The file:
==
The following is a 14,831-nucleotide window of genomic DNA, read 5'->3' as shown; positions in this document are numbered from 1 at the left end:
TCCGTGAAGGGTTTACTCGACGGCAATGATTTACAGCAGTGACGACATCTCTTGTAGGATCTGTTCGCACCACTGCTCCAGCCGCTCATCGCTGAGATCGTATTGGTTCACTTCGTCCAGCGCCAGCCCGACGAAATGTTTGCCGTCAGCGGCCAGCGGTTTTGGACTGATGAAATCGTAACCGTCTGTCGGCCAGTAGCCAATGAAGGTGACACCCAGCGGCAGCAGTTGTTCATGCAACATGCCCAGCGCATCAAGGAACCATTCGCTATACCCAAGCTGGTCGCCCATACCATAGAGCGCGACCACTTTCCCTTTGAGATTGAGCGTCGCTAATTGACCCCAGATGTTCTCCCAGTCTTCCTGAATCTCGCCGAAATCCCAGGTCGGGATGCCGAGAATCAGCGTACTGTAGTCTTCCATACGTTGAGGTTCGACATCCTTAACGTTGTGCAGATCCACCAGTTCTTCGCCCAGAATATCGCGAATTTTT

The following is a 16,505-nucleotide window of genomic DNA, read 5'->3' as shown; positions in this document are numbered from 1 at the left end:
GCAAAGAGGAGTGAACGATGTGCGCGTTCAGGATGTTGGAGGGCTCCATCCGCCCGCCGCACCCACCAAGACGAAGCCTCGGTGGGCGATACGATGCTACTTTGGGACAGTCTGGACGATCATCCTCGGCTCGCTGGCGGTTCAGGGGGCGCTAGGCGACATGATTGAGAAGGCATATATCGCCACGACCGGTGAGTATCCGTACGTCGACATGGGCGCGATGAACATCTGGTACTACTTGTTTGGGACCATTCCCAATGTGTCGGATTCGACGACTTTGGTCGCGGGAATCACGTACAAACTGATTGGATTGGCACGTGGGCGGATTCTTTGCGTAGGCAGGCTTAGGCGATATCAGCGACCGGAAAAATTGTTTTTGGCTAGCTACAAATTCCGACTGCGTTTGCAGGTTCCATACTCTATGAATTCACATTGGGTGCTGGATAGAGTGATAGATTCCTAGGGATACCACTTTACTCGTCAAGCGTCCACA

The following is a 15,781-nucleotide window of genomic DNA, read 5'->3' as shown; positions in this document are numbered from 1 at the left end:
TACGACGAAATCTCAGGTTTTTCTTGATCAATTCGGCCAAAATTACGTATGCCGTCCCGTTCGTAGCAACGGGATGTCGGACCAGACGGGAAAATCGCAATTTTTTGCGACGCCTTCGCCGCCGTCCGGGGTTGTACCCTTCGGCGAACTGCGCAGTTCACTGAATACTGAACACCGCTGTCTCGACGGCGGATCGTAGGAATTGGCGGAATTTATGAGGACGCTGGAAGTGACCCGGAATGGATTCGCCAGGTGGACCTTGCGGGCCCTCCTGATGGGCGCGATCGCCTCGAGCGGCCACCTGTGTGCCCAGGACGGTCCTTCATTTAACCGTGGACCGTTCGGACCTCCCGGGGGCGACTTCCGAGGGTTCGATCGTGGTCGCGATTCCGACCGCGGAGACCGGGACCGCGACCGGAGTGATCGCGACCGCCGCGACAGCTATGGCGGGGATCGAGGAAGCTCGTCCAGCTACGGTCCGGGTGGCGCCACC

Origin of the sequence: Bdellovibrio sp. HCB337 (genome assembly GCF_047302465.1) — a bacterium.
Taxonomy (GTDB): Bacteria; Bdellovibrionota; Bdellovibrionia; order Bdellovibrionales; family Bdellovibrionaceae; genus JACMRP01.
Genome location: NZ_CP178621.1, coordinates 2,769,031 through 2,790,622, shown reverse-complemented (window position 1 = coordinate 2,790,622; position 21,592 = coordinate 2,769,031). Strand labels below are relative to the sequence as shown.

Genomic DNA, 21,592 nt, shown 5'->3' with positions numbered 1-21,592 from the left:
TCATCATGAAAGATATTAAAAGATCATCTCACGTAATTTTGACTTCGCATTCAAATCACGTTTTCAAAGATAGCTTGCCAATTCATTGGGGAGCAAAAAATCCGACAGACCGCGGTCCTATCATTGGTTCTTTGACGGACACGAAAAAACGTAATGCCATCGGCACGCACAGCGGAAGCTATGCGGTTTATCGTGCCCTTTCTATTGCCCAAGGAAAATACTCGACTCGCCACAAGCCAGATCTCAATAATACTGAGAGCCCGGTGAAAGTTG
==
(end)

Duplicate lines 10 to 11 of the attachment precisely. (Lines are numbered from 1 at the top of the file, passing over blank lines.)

Genomic DNA, 21,592 nt, shown 5'->3' with positions numbered 1-21,592 from the left:
TCATCATGAAAGATATTAAAAGATCATCTCACGTAATTTTGACTTCGCATTCAAATCACGTTTTCAAAGATAGCTTGCCAATTCATTGGGGAGCAAAAAATCCGACAGACCGCGGTCCTATCATTGGTTCTTTGACGGACACGAAAAAACGTAATGCCATCGGCACGCACAGCGGAAGCTATGCGGTTTATCGTGCCCTTTCTATTGCCCAAGGAAAATACTCGACTCGCCACAAGCCAGATCTCAATAATACTGAGAGCCCGGTGAAAGTTG